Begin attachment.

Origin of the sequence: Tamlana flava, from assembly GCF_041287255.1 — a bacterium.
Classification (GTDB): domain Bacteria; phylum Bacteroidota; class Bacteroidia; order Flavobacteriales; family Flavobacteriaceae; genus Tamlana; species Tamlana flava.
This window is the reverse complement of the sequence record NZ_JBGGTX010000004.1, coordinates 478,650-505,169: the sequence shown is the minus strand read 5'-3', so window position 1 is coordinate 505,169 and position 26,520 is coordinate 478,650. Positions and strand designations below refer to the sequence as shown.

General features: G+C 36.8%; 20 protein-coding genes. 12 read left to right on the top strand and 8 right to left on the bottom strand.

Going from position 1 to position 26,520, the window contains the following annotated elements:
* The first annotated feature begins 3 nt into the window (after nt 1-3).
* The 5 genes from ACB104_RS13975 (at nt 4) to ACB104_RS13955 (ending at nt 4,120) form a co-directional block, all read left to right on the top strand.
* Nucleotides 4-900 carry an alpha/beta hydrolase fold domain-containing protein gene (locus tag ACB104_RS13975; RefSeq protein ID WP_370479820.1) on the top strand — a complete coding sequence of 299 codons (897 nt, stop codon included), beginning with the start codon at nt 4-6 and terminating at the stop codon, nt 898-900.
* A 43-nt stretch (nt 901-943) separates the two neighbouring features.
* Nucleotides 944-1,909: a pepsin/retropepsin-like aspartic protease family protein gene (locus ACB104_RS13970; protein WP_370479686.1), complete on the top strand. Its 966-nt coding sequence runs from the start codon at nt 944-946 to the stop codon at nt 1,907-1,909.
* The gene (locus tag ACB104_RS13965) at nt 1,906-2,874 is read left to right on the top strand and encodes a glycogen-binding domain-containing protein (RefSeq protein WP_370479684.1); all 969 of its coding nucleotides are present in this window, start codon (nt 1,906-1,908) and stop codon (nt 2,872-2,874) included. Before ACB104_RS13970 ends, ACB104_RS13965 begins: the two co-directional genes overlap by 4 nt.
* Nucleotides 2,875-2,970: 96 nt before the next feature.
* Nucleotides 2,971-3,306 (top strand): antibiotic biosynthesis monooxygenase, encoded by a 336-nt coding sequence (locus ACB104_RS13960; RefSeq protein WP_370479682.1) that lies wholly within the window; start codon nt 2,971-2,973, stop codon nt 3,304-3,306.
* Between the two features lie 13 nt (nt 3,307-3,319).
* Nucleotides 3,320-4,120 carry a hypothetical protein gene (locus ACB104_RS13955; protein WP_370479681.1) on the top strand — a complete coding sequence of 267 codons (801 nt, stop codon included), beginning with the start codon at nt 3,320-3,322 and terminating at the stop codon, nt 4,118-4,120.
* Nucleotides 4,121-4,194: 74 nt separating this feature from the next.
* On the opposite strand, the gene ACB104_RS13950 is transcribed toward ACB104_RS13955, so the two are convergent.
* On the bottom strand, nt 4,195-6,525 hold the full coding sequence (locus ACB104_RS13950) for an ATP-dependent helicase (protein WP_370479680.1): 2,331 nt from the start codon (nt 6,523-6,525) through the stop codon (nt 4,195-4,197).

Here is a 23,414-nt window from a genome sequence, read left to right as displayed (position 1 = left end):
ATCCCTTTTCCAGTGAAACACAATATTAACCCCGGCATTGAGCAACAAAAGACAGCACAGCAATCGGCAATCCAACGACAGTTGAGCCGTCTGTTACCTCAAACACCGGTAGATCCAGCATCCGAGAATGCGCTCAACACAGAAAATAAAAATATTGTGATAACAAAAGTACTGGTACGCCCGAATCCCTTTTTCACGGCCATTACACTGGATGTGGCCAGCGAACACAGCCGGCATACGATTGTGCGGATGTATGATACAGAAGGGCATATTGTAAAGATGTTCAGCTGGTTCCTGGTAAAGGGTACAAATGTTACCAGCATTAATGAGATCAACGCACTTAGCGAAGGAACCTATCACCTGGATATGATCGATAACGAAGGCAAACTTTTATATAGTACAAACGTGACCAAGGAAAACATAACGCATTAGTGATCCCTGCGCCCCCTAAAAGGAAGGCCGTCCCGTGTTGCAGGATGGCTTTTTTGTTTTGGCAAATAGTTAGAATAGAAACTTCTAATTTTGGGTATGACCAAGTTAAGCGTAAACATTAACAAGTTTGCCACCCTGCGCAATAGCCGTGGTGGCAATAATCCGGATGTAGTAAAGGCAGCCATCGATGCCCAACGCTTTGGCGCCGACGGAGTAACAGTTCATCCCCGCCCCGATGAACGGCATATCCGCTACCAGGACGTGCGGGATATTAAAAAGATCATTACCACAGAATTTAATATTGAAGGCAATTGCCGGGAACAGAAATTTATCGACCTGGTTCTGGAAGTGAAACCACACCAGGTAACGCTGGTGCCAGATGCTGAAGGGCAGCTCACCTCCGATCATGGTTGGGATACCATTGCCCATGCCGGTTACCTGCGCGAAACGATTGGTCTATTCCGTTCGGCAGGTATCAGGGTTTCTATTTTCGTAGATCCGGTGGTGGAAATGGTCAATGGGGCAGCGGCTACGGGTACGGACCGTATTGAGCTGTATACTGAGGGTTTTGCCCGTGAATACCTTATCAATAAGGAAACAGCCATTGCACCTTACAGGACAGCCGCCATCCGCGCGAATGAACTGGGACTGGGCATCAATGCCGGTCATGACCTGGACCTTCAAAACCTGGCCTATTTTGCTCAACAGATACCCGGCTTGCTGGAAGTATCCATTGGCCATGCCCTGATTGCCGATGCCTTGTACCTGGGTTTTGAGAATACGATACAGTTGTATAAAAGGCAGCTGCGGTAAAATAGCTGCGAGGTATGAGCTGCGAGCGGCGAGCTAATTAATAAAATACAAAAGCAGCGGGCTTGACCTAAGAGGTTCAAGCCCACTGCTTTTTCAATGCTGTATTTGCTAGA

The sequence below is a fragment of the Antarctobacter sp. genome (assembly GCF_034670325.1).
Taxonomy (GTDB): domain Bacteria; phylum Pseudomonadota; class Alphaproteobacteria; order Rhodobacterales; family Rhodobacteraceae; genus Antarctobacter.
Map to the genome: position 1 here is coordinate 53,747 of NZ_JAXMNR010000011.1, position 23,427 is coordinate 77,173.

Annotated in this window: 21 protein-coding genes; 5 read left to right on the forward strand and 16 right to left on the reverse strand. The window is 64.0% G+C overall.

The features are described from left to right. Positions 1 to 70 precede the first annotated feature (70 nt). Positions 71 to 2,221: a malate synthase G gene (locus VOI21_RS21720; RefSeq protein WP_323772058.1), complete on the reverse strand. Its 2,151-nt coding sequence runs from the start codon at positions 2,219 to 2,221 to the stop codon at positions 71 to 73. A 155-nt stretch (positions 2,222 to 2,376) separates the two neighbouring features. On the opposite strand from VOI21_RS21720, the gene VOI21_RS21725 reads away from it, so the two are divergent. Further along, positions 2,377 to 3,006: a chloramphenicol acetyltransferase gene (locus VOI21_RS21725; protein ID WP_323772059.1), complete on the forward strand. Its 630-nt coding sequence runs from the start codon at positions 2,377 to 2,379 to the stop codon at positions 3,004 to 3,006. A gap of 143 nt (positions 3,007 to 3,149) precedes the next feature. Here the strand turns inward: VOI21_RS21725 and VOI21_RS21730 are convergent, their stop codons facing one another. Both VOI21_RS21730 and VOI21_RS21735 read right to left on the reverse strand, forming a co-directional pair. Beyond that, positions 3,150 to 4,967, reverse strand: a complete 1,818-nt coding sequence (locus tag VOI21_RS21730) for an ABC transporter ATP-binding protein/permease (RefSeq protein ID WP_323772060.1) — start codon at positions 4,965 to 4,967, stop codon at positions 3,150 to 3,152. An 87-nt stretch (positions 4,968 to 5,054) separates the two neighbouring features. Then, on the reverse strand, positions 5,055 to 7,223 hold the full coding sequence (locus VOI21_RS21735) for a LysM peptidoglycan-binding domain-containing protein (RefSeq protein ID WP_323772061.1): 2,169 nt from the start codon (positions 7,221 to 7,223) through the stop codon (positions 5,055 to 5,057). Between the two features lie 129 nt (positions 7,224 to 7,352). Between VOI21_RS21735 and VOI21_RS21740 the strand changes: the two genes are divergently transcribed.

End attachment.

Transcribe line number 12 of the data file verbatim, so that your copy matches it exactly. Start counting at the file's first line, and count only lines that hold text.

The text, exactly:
* Nucleotides 2,875-2,970: 96 nt before the next feature.